ADESA to open more online auctions to more dealers

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ADESA Inc., the nation's second largest auto-auction company, this year will focus on building online auctions that are open to all dealers, its parent company's top executive said.

Jim Hallet, CEO of KAR Auction Services Inc., said KAR's ADESA unit operates about 90 percent of the industry's private-label online auctions, ones that are open only to franchise dealers representing specific makes.

But he noted that those online-only auctions' business model limits the number of dealers that can participate and that many participants' dealerships are located outside of the 500-mile radius where it makes sense to buy and ship vehicles.

He said operating more auctions that are open to all dealers will increase ADESA's online buyer base and its revenue per vehicle sold.

More buyers

"If you're talking about a closed private-label program, you're talking about a buyer base of roughly 2,000 to 3,000 dealers," Hallett told analysts during the company's quarterly conference call on Wednesday.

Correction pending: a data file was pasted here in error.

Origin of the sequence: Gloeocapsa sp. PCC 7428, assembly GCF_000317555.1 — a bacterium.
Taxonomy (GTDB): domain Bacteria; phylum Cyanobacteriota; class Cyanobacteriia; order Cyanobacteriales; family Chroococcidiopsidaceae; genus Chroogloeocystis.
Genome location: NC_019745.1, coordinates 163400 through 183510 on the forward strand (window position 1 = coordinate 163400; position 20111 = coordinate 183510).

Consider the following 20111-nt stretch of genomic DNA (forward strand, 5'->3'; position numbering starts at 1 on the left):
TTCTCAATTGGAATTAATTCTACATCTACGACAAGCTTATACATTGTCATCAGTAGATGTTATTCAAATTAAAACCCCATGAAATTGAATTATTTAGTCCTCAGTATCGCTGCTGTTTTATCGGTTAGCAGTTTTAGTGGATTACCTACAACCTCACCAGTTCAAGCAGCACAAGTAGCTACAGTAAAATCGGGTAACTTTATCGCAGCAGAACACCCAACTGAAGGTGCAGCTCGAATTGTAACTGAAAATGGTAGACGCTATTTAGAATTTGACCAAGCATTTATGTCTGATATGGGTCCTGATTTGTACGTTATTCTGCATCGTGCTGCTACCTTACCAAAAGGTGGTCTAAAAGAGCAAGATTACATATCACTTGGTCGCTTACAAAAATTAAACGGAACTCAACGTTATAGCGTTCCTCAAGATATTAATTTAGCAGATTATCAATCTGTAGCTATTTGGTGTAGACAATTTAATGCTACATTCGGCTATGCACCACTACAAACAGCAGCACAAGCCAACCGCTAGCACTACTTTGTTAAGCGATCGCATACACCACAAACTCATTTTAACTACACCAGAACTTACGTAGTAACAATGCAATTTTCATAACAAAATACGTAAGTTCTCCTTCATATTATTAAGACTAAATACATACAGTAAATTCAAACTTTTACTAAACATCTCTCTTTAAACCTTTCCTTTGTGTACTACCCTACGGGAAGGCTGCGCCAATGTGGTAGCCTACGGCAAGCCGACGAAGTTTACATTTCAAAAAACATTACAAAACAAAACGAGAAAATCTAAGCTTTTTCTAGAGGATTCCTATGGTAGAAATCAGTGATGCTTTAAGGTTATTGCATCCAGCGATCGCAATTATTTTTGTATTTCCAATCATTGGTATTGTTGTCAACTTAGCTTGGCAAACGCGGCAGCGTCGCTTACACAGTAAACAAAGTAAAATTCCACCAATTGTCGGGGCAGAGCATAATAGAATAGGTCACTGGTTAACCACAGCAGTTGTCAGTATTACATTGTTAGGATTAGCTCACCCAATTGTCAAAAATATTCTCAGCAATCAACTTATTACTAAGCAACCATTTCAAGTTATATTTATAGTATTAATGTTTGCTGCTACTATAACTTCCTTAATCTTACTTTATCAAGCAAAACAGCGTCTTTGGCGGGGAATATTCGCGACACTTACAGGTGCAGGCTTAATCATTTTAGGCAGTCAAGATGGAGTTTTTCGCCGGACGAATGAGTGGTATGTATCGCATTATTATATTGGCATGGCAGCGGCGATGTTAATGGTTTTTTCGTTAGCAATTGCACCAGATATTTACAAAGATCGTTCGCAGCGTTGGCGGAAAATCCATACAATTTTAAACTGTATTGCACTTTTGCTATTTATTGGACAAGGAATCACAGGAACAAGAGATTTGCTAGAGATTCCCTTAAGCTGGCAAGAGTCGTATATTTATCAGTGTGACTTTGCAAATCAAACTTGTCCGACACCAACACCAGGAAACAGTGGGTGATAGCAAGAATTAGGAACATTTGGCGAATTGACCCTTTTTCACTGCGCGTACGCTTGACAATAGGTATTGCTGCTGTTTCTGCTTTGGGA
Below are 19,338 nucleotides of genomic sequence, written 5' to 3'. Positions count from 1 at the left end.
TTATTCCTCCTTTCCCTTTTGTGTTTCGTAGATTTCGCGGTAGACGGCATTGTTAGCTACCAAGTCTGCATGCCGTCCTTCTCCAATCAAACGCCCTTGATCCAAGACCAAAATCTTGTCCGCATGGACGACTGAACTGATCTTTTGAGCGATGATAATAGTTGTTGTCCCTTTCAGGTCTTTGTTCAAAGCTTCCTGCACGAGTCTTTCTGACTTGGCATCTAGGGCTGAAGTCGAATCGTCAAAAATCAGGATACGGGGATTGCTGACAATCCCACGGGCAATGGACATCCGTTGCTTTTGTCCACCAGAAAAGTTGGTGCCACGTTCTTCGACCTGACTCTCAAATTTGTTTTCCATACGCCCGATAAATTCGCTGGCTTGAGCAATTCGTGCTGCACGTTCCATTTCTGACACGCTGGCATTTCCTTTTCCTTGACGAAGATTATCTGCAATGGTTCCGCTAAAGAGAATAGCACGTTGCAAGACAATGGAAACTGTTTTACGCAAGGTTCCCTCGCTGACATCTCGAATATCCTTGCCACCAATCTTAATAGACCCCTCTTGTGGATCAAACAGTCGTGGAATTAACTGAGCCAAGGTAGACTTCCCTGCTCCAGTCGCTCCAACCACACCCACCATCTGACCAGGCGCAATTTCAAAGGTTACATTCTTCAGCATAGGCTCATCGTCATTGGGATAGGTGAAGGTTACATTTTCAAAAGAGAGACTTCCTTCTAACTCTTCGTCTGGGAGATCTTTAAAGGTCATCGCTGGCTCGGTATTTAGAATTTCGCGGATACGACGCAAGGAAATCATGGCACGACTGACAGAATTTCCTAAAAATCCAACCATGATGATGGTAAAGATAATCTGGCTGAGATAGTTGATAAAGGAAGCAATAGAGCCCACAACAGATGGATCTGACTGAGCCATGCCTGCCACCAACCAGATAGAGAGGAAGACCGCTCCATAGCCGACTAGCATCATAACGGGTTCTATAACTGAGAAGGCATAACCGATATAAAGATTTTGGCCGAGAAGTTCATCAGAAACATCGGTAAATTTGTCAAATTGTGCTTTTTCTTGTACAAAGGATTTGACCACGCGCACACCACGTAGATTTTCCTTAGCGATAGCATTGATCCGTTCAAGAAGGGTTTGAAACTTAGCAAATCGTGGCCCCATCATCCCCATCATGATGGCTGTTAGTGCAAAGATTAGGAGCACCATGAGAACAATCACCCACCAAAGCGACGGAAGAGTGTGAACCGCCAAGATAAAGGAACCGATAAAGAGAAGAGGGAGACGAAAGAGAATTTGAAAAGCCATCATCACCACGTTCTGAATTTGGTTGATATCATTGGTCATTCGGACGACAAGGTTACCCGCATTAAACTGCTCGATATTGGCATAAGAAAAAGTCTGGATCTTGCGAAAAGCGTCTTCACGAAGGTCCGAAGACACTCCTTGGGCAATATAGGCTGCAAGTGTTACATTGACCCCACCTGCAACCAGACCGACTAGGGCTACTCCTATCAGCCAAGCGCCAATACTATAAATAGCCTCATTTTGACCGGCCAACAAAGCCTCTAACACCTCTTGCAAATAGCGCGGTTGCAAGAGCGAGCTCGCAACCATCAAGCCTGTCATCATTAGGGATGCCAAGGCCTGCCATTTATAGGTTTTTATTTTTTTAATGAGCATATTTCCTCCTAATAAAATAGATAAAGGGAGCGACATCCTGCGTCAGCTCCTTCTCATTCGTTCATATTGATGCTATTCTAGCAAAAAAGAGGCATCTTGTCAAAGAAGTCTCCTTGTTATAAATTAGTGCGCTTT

"When you go to open online [auctions], not only do you increase the economics, you dramatically increase your buyer base. You pick up 17,000 or 18,000 franchise dealers. As well, you pick up approximately 37,000 independent dealers."

Hallett said, "We're going to continue to support every channel that we can to possibly sell a car."

ADESA's average revenue per vehicle sold in its online-only auctions was $118 in 2013, down from $126 in 2012. At its physical auctions, the average revenue per vehicle in 2013 was $651, up from $644 in 2012.

Hallett said ADESA sold 410,000 vehicles in its online-only sales last year, up from 310,000 in 2012. The mix was heavily weighted toward private-label sales, he added.

Parent revenue up, profits down

For the year that ended Dec. 31, ADESA reported an operating profit of $148.5 million, up 33 percent, on revenue of $1.12 billion, up 6 percent.

The revenue increase was primarily attributed to a 9 percent increase in the number of vehicles sold and partially offset by a 3 percent decrease in revenue per vehicle sold -- online and in physical auction lanes combined -- to about $545.

For the year, KAR said revenue rose 11 percent to almost $2.17 billion. Net income fell 26 percent to $67.7 million. The drop in net income came as the company's costs and taxes rose faster than revenue.

KAR also owns Insurance Auto Auctions Inc., a salvage auto-auction company, and Automotive Finance Corp., a floorplan finance provider to independent used-car dealers.

You can reach Arlena Sawyers at asawyers@crain.com.


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